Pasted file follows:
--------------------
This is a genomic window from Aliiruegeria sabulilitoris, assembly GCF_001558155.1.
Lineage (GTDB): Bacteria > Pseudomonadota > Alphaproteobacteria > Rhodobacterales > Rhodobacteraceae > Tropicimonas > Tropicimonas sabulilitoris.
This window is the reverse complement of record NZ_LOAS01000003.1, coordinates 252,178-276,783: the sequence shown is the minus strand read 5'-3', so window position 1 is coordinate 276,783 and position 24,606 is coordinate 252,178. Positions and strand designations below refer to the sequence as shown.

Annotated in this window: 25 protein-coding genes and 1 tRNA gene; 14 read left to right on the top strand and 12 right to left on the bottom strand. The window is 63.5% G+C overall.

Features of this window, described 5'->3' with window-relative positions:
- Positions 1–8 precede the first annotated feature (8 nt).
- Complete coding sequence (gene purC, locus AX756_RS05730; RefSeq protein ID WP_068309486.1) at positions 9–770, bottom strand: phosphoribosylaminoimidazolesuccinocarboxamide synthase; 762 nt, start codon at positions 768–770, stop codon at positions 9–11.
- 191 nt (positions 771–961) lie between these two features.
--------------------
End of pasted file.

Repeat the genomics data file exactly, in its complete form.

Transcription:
This is a genomic window from Aliiruegeria sabulilitoris, assembly GCF_001558155.1.
Lineage (GTDB): Bacteria > Pseudomonadota > Alphaproteobacteria > Rhodobacterales > Rhodobacteraceae > Tropicimonas > Tropicimonas sabulilitoris.
This window is the reverse complement of record NZ_LOAS01000003.1, coordinates 252,178-276,783: the sequence shown is the minus strand read 5'-3', so window position 1 is coordinate 276,783 and position 24,606 is coordinate 252,178. Positions and strand designations below refer to the sequence as shown.

Annotated in this window: 25 protein-coding genes and 1 tRNA gene; 14 read left to right on the top strand and 12 right to left on the bottom strand. The window is 63.5% G+C overall.

Features of this window, described 5'->3' with window-relative positions:
- Positions 1–8 precede the first annotated feature (8 nt).
- Complete coding sequence (gene purC, locus AX756_RS05730; RefSeq protein ID WP_068309486.1) at positions 9–770, bottom strand: phosphoribosylaminoimidazolesuccinocarboxamide synthase; 762 nt, start codon at positions 768–770, stop codon at positions 9–11.
- 191 nt (positions 771–961) lie between these two features.